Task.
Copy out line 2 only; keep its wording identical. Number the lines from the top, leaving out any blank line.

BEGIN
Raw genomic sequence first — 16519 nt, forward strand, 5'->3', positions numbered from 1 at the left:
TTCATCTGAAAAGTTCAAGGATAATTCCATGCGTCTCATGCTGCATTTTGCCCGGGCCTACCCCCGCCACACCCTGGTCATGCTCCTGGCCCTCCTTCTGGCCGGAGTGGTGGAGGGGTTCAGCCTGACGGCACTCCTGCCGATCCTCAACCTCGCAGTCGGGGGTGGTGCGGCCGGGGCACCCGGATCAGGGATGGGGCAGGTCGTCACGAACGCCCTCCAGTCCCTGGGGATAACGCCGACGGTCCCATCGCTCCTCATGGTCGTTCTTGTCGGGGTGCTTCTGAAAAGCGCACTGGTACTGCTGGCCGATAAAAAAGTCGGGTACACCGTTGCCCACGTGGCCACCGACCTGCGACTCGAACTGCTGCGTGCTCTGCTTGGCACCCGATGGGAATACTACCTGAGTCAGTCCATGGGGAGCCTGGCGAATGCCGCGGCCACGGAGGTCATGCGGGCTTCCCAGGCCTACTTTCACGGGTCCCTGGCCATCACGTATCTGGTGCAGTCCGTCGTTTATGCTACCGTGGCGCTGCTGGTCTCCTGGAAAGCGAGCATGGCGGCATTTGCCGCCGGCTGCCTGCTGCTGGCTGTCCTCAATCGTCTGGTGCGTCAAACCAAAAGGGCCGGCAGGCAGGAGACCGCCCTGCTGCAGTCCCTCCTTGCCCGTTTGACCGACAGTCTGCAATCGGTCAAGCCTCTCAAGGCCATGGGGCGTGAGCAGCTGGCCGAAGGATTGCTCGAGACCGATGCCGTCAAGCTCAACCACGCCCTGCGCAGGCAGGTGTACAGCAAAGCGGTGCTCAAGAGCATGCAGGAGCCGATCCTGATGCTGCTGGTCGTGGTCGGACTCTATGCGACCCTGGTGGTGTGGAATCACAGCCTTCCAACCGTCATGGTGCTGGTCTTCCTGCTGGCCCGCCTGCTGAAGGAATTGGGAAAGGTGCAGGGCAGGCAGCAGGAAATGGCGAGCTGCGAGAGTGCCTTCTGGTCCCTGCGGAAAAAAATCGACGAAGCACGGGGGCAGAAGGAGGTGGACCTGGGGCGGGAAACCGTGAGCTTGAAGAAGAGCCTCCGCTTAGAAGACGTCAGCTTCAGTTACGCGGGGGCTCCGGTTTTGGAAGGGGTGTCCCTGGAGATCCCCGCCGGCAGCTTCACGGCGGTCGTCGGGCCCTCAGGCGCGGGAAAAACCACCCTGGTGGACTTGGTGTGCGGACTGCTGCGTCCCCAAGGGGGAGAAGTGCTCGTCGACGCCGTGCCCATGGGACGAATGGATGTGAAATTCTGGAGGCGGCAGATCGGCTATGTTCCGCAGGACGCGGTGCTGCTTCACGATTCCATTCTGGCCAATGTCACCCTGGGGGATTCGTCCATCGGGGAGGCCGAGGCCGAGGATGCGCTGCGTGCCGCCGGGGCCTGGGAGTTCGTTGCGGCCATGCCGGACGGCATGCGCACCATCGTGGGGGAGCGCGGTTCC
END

TTCATCTGAAAAGTTCAAGGATAATTCCATGCGTCTCATGCTGCATTTTGCCCGGGCCTACCCCCGCCACACCCTGGTCATGCTCCTGGCCCTCCTTCTGGCCGGAGTGGTGGAGGGGTTCAGCCTGACGGCACTCCTGCCGATCCTCAACCTCGCAGTCGGGGGTGGTGCGGCCGGGGCACCCGGATCAGGGATGGGGCAGGTCGTCACGAACGCCCTCCAGTCCCTGGGGATAACGCCGACGGTCCCATCGCTCCTCATGGTCGTTCTTGTCGGGGTGCTTCTGAAAAGCGCACTGGTACTGCTGGCCGATAAAAAAGTCGGGTACACCGTTGCCCACGTGGCCACCGACCTGCGACTCGAACTGCTGCGTGCTCTGCTTGGCACCCGATGGGAATACTACCTGAGTCAGTCCATGGGGAGCCTGGCGAATGCCGCGGCCACGGAGGTCATGCGGGCTTCCCAGGCCTACTTTCACGGGTCCCTGGCCATCACGTATCTGGTGCAGTCCGTCGTTTATGCTACCGTGGCGCTGCTGGTCTCCTGGAAAGCGAGCATGGCGGCATTTGCCGCCGGCTGCCTGCTGCTGGCTGTCCTCAATCGTCTGGTGCGTCAAACCAAAAGGGCCGGCAGGCAGGAGACCGCCCTGCTGCAGTCCCTCCTTGCCCGTTTGACCGACAGTCTGCAATCGGTCAAGCCTCTCAAGGCCATGGGGCGTGAGCAGCTGGCCGAAGGATTGCTCGAGACCGATGCCGTCAAGCTCAACCACGCCCTGCGCAGGCAGGTGTACAGCAAAGCGGTGCTCAAGAGCATGCAGGAGCCGATCCTGATGCTGCTGGTCGTGGTCGGACTCTATGCGACCCTGGTGGTGTGGAATCACAGCCTTCCAACCGTCATGGTGCTGGTCTTCCTGCTGGCCCGCCTGCTGAAGGAATTGGGAAAGGTGCAGGGCAGGCAGCAGGAAATGGCGAGCTGCGAGAGTGCCTTCTGGTCCCTGCGGAAAAAAATCGACGAAGCACGGGGGCAGAAGGAGGTGGACCTGGGGCGGGAAACCGTGAGCTTGAAGAAGAGCCTCCGCTTAGAAGACGTCAGCTTCAGTTACGCGGGGGCTCCGGTTTTGGAAGGGGTGTCCCTGGAGATCCCCGCCGGCAGCTTCACGGCGGTCGTCGGGCCCTCAGGCGCGGGAAAAACCACCCTGGTGGACTTGGTGTGCGGACTGCTGCGTCCCCAAGGGGGAGAAGTGCTCGTCGACGCCGTGCCCATGGGACGAATGGATGTGAAATTCTGGAGGCGGCAGATCGGCTATGTTCCGCAGGACGCGGTGCTGCTTCACGATTCCATTCTGGCCAATGTCACCCTGGGGGATTCGTCCATCGGGGAGGCCGAGGCCGAGGATGCGCTGCGTGCCGCCGGGGCCTGGGAGTTCGTTGCGGCCATGCCGGACGGCATGCGCACCATCGTGGGGGAGCGCGGTTCC